Communications Hub

We took the camper van out to stretch it’s legs, just a one nighter, not far, just a 30 minute drive into the White Peak, pretty much my old commute in days gone by. We’d made some repairs and alterations to the van since our last ‘big trip’ to Scotland in May, and we wanted to check things worked as intended, the leaky tap is no more, and the new fridge, has a TARDIS like capacity, it’s smaller than the old fridge and yet it can accommodate a four pint bottle of milk AND a bottle of wine in an upright position, no more fridge wrangling! Result.

And if that wasn’t enough van excitement, Mr Uphilldowndale used space gained by the smaller fridge to build a cutlery drawer. ‘Tis a thing of beauty, I’d share a video of me opening and closing it in sheer delight, if I’d fully mastered uploading videos on to this WordPress editor.

We visited the lovely village of Monyash had a delicious and leisurely brunch at The Old Smithy Cafe, a favourite coffee stop of Mr UHDD on his Sunday bike rides, we shared our table and travel tales with a motorbiking couple from the Midlands, before striking out to Chatsworth.

The village can attribute its existence, and its name, to water. Lying underneath the centre of the village is a narrow band of clay deposited during the Ice Age. This resulted in pools of standing water, a highly unusual feature in a limestone area. Over time meres (ponds) were fashioned into the clay by the villagers to provide a constant source of water. At one time the village had five meres and at least twenty wells providing the inhabitants and their livestock, as well as passing drovers, with a plentiful supply of water right up until recent times.

The centre of the village is always where the gossip is, here the now superseded phone box has been repurposed as a mini library, the post box still functions, but you won’t get as many collections these days. (At least this one hasn’t been stolen.) But it is still a place to stop for a chat.

Monyash Derbyshire

Through the stile into the small enclosure is a clue to how this spot must have been a meeting place for hundreds of years, with what we took to be a capped well

I rather liked the view back onto the village green, and much admired the worn stile, which would have kept the local livestock out of the village water source.

We take turning on the tap for fresh water so much for granted. Getting water, must have consumed so much time and energy, especially in this part of the Peak District, where the porous limestone gobbles up rivers and streams. I really shouldn’t complain about a leaky tap.

Float your boat

You can’t leave canals out of the history of  the Ironbridge Gorge, for transporting all those delicate and valuable china goods, to hauling the coal to fire the kilns, it was by far the best option, the only other way was pack horses on unmade roads.

Brick bottle kiln coalport

The canal at Coalport was frozen over in part, on the day we visited, the ducks waddled along as best they could, occasionally falling through the ice, or swimming along in the style of an ice breaker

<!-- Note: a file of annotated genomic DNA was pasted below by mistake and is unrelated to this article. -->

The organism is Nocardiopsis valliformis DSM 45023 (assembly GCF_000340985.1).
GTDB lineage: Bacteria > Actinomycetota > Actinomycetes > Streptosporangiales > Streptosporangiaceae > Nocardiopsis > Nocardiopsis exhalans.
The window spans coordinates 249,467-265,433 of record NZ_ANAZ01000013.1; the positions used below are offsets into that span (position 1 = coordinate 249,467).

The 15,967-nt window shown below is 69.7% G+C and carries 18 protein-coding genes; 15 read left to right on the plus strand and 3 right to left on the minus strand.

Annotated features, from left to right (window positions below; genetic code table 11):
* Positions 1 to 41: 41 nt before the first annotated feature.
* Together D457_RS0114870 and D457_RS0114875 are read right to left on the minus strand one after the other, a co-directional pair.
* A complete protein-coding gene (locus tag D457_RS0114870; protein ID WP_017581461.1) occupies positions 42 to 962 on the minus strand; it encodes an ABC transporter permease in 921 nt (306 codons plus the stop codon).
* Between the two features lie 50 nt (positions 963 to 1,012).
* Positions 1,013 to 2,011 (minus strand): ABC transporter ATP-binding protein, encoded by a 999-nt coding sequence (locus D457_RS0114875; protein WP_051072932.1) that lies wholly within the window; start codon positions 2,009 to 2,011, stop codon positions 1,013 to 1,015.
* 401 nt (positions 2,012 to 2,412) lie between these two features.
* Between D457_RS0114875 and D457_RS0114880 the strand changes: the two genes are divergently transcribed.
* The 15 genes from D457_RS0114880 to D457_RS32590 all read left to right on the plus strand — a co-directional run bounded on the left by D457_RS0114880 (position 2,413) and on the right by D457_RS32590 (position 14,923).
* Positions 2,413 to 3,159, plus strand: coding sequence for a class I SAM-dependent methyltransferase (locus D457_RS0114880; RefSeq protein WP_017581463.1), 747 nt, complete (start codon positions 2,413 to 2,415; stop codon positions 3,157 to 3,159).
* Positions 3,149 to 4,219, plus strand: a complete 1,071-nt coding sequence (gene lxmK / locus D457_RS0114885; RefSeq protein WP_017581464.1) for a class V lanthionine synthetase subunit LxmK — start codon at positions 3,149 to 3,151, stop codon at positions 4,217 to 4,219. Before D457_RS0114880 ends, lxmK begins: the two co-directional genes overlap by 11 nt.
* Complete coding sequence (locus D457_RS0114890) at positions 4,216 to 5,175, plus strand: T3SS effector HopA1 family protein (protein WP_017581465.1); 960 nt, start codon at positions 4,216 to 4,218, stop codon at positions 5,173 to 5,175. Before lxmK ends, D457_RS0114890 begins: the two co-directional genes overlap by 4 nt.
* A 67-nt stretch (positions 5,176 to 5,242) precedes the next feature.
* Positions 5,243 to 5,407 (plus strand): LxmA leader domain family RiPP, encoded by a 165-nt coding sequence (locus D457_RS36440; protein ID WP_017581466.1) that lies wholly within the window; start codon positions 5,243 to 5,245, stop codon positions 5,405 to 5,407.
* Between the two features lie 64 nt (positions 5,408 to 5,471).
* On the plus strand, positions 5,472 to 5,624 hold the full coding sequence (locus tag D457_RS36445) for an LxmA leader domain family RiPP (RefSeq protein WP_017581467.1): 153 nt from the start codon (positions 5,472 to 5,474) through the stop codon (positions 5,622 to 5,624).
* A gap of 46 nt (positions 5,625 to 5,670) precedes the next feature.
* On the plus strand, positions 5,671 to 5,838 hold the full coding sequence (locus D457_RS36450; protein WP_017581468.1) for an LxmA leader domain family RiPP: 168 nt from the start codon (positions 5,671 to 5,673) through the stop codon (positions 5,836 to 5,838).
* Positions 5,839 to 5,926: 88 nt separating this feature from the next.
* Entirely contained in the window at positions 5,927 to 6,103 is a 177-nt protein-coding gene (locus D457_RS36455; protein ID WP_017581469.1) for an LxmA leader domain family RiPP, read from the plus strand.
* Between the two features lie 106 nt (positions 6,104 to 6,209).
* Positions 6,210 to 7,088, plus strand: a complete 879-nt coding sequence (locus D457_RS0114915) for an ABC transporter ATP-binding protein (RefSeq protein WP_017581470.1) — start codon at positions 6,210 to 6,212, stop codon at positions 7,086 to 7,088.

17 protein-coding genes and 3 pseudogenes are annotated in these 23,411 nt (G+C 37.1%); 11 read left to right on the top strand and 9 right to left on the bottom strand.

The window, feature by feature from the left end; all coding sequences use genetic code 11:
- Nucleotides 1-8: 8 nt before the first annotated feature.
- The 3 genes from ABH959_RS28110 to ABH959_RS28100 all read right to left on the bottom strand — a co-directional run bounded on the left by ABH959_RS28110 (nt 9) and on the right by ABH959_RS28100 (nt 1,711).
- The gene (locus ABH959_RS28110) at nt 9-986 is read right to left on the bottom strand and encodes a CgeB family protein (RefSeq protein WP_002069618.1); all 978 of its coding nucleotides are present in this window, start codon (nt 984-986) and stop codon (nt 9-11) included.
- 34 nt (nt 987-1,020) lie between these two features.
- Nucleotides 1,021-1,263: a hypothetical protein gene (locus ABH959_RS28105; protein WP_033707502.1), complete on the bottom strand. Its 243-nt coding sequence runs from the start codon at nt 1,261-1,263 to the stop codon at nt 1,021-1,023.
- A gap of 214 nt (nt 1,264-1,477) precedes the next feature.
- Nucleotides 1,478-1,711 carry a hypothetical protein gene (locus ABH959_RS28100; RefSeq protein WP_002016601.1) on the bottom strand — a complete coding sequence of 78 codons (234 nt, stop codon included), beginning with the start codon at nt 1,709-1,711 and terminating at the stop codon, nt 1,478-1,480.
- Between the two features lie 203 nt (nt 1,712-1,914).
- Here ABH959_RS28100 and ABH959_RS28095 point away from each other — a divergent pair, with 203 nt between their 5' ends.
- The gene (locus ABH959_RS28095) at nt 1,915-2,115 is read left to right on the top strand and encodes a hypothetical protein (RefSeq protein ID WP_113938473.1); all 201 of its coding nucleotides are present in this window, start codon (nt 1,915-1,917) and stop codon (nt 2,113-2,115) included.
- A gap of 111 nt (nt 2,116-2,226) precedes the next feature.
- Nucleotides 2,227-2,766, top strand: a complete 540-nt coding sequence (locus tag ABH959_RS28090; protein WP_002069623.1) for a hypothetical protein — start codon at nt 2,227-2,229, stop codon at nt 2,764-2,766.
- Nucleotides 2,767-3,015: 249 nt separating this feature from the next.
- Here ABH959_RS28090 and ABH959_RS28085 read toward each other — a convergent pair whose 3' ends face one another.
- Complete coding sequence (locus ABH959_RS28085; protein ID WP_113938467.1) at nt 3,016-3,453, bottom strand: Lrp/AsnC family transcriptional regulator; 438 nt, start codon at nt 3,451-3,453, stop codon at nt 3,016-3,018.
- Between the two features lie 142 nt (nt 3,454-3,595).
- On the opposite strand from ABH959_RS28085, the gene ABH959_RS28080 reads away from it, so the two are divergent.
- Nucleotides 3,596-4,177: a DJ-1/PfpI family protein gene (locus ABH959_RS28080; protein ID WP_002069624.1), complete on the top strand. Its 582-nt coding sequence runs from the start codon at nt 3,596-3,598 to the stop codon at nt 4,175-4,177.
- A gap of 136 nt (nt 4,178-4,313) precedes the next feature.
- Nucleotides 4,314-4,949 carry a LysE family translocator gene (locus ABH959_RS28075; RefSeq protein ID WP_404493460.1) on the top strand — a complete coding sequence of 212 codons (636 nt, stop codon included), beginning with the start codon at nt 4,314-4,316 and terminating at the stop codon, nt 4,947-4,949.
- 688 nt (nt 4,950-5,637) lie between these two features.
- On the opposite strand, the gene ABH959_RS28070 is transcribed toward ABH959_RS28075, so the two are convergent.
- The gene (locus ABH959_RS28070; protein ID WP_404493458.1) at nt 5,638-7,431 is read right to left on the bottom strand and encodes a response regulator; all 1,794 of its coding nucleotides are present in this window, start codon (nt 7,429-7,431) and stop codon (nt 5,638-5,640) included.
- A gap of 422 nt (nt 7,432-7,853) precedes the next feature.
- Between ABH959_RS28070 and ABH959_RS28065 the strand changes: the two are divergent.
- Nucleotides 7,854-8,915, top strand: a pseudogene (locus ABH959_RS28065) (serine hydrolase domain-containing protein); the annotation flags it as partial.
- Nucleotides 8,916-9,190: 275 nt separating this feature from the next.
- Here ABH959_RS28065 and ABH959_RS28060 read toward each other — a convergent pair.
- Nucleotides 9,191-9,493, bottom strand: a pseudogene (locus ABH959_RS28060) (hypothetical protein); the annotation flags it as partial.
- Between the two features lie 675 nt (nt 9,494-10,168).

Now I may be the ‘creative’ of the household, but I know cracking engineering  solution when I see it. This is the Hay inclined plane, we have few of those nearer to home, but none as impressive as this, ours were used for hauling trucks full of limestone or coal to or from the canals, here they simply moved the whole boat.

Inclined Plane_

The Hay Inclined Plane is a canal inclined plane with a height of 207 feet that is located on a short stretch of the Shropshire Canal that linked the industrial area of Blists Hill with the River Severn. The inclined plane was in operation from 1792 to 1894 and can be visited as part of the Blists Hill Victorian Town and is also a waypoint on the South Telford Heritage Trail. In operation box-shaped tub boats 20 feet long were taken up and down the plane on twin railway tracks, an empty boat would be loaded into the river at the bottom and a full boat would be loaded into the canal at the top, a rope would connect the two so that gravity would drop the loaded boat down to the river counterbalanced by an empty boat being raised to the canal. At the bottom of the incline the rails went underwater allowing the boats to float free.

I participially like the wiggle in the rails

Inclined Plane 3


Gale Mill

Dark and Satanic*, or Warm and Welcoming?

I can’t quite make my mind up. This is  the wonderfully restored and  preserved, Gale Mill in the Yorkshire Dales;  it was late  afternoon in November  and the light was fading.

Gayle Mill 2

There had been heavy rain the day before, and the river was thundering by.  The roads were awash.

Rivers were not to be messed with.


And then there was the snow, we’d chosen quite a high route to get to Gale and Hawes, but traveling in the campervan, we decided discretion was the better part of valour, turned around and took the low route instead!


In the end the snow didn’t become a problem, but the local highways department were in a state of preparedness…

Gayle 2

I was glad we were in the campervan and not camping!

Not camping_

I’m also glad we spent money on  a diesel heater for the van,  rather than spending the money on a van in any other colour than white, which comes at a premium. We were snug as bugs.

snow van 2

* Dark and satanic mills, might not be what I always thought they were!

Thirty days wild. 12th June

TWT 30 Days Wild_countdown_12


The best thing that you can do for nature is too make it part of your life. That’s why we’re asking thousands of people to make room for nature in their everyday lives this June. Please spread the word amongst friends, colleagues and family and get them to sign up, too! After all, all our lives are better if they’re a bit wild… ‘

I’ve signed up to 30 Days Wild with the Derbyshire Wildlife Trust,  with the aim of blogging each day, a little bit of the nature of my world.


I’ve got some catching up to do.  We’ve been away, to the Lake District, what we didn’t know when we booked, back in March, the reason the choice of accommodation was limited was the fact that  ten thousand swimmers were also going to be in Ambleside this weekend, for The Great North Swim, so much for a quiet weekend away.

It seems fitting therefore to have a fishy  wildlife observation.

Can you see it?


Once you had ‘got your eye in’ there many to be seen, trout I presume (I know its not a stickleback!)  I’ve cropped and tweaked the colours here, to help,

trout 2

there is something so sparklingly fresh and healthy about these fish.There were lots of too, in Stock Beck, by Bridge House


Spud on Sunday Part LXXVIII

Spud is pretty laidback  about the Queens Diamond Jubilee

Spud Jubilee -1

Actually, this has been the only way we could get him to pose for this Diamond Jubilee post; the silk handkerchief  is rather special and dates back to the coronation if not earlier. I’d had in mind a shot of Spud sat on the sofa, watching the splendid (but wet) Royal Pageant on the Thames. It was not to be, he got far too giddy and emotional*… as did others.